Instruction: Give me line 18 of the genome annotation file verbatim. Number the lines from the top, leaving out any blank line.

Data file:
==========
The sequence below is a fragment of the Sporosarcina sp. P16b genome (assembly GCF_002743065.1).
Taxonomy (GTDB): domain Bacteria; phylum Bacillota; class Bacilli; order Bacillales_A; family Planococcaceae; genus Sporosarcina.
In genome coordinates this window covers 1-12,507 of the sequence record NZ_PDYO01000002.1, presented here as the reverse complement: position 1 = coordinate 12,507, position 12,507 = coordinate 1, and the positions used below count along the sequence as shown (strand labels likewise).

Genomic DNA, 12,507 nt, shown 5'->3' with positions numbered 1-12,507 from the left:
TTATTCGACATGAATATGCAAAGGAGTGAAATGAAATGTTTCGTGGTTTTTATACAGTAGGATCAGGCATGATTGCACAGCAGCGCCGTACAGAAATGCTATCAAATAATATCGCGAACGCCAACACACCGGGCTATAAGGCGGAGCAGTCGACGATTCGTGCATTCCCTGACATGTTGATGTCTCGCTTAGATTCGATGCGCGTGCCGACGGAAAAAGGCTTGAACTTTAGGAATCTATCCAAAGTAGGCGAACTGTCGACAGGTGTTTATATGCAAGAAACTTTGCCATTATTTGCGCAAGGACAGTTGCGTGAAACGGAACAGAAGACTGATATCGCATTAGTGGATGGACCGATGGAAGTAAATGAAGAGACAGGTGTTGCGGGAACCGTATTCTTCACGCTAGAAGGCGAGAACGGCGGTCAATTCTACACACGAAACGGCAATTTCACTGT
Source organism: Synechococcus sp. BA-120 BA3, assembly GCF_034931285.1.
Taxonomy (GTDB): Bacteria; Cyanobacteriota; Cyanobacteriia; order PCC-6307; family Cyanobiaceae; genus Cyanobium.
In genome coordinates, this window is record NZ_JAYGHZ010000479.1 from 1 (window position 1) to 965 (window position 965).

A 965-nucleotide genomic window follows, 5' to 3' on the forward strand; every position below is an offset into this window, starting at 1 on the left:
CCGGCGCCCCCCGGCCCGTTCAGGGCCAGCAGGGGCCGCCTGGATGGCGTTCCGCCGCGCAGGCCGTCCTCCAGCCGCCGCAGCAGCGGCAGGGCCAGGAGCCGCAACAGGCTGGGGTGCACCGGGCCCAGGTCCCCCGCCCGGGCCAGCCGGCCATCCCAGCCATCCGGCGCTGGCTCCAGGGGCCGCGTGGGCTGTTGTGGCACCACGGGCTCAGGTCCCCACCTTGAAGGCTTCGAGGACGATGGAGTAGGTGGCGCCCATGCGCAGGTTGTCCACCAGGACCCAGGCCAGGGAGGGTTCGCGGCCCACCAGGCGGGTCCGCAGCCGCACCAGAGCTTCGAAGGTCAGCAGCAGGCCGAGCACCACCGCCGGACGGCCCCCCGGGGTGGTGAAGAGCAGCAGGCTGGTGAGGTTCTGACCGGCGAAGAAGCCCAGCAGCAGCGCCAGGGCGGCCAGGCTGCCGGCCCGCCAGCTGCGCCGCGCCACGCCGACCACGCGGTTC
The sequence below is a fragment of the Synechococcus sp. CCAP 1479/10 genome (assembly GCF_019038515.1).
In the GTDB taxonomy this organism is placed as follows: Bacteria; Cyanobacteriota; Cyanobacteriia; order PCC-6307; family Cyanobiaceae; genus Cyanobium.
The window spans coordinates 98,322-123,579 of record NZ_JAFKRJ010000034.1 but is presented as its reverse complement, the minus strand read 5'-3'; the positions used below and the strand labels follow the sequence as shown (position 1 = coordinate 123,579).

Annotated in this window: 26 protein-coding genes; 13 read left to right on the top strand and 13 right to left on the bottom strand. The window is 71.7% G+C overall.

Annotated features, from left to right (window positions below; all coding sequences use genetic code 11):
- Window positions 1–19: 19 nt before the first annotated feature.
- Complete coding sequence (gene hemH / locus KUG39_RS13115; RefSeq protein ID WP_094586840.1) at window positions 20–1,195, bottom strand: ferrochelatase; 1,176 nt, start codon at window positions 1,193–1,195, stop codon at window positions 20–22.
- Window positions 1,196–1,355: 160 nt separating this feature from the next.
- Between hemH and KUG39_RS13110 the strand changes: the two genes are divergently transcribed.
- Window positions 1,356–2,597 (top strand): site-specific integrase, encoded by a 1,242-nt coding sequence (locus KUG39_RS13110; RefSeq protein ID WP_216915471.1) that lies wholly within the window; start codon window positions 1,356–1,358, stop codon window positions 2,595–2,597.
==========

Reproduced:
- Window positions 1,196–1,355: 160 nt separating this feature from the next.